Why Were Your Kids Playing Games?

"We need to talk," the principal tells me.

"Mind if I shut the door?" I ask.

"I do. I have an open door policy to keep up."

"Oh." We sit down at a table and I pull out a hoarhound from his candy dish.

"I see you were playing games today instead of teaching."

"It was an advanced simulation."

"It was a game."

"But not like Tic-Tac-Toe or Dots. This one involved a mock factory, where they were making their pictures and . . ."

"So they were drawing?"

"They were reading as well. They had to read various scenarios and describe their solutions in a text. It was real interactive and the kids were engaged and . . ."

"Do you remember what I said after the Hang Man Fiasco of 1895?"

"No games, period."

He raises an eyebrow at me. I gulp hard and almost swallow my hoarhound.

"Yes, but this wasn't violent. How could a parent possibly complain?"

"It's about learning, Tom. I know you're trying to connect it to learning, but frankly it's a stretch," the principal tells me.

"Well, soldiers play games. Surgeons do simulations. It's part of their education."

"Yes, but this isn't war and this isn't a hospital. If we want students to pass the rote memorization test, we need to focus on rote memorization skills. Were you sleeping during our professional development lead by the Drill and Skill Consulting Group?"

"I was paying attention," I lie. The truth is that I was paying attention, but only to the words. I wasn't about to let Mr. Brown win another week of Buzzword Bingo.

"If you want to abandon slate-based learning, at least try the Jonestown Intervention worksheets. Or maybe fill out the packets of algorithms."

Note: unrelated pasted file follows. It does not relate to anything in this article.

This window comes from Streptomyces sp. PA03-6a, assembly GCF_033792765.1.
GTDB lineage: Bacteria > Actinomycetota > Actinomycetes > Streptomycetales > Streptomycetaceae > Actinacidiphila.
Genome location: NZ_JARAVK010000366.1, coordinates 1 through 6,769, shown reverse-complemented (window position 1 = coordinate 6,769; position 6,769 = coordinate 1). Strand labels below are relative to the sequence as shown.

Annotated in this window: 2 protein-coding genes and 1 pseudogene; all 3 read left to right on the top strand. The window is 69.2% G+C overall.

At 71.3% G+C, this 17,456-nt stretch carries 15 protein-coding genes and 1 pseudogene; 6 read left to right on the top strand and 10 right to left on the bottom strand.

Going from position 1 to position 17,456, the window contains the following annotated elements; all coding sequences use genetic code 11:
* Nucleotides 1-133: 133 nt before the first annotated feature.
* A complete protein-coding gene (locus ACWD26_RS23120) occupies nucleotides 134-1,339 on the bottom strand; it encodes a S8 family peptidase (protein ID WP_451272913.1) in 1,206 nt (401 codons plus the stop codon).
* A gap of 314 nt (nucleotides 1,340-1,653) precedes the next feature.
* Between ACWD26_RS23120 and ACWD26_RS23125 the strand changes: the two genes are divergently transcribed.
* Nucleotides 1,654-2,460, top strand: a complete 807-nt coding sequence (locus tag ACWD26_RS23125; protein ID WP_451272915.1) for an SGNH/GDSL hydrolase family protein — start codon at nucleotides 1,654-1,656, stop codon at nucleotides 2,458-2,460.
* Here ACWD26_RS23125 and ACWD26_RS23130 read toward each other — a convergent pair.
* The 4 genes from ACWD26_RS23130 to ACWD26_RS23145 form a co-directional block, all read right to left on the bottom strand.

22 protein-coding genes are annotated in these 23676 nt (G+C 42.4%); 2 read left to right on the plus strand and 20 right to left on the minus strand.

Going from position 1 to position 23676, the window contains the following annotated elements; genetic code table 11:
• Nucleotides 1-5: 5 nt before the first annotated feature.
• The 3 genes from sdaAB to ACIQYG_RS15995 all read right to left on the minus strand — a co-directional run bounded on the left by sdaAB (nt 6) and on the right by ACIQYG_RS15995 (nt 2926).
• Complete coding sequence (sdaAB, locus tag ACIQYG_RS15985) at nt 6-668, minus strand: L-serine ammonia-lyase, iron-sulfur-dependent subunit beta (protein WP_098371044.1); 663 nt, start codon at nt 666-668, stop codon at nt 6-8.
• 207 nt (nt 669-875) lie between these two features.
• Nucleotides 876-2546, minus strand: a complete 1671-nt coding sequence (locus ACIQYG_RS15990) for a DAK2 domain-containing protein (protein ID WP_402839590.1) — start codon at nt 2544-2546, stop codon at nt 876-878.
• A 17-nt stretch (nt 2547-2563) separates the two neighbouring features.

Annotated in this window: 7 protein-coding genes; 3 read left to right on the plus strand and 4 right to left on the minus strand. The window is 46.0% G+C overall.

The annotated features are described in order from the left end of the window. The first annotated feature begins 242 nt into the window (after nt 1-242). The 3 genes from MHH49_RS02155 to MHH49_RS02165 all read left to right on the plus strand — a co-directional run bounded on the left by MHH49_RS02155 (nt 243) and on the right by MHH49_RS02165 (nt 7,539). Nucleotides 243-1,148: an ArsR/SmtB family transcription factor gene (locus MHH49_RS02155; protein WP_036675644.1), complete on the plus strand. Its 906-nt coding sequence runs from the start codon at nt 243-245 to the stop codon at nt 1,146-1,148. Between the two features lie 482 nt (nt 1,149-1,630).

My solution: we'll create an algorithm factory and integrate it into our Conflict-Oriented Reading and Writing Project (a.k.a. The Factory Game).


  1. Interesting writing style.

  2. Love it, been lurking for ages, keep it up! Just wondering what your views are on the potentially contentious issue of integrating pencil sharpeners? Is this a step too far?

  3. Hello, my name is Rodney Patrick and I am a student in EDM 310 at the University of South Alabama. I would first like to say this displays and excellent example of the many tactics that should be used in education, but it is usually frowned upon. In my opinion, students really have a better chance of not only learning material but actually understanding it. My professor commonly uses the phrase "burp back" in order to explain to us that it is easy to memorize and "burp back" the correct answer and it is even easier to forget. However, when we actually have a hands-on interaction with what we are trying to learn we not only memorize, but we understand the concepts and are able to use them. This post has been very insightful and I look forward to viewing more of your posts. Here is a link to our class blog EDM 310 Class Blog. Also, here is a link to my personal class blog, where I should have a summary of my visits to your blog posted by February 12,2012. Rodney Patrick's EDM 310 Class Blog

  4. Hello, my name is Cedric Lett. I am a student in EDM310 at the University of South Alabama. After reading your post I remember a post I read about keeping your students engaged in learning. The post compared engaging your students to entertaining your student. I believe that your post displays a great use of keeping your students engaged. Rodney Patrick spoke about the phrase "burp back" and easy way to open a students head and fill it up with every thing you know, then give them a test so they can give your knowledge back. I think its a must that we find other ways to teach. I enjoyed reading your post and look forward to reading many more. Here is a link to my class blog please feel free to visit and leave comments if you like.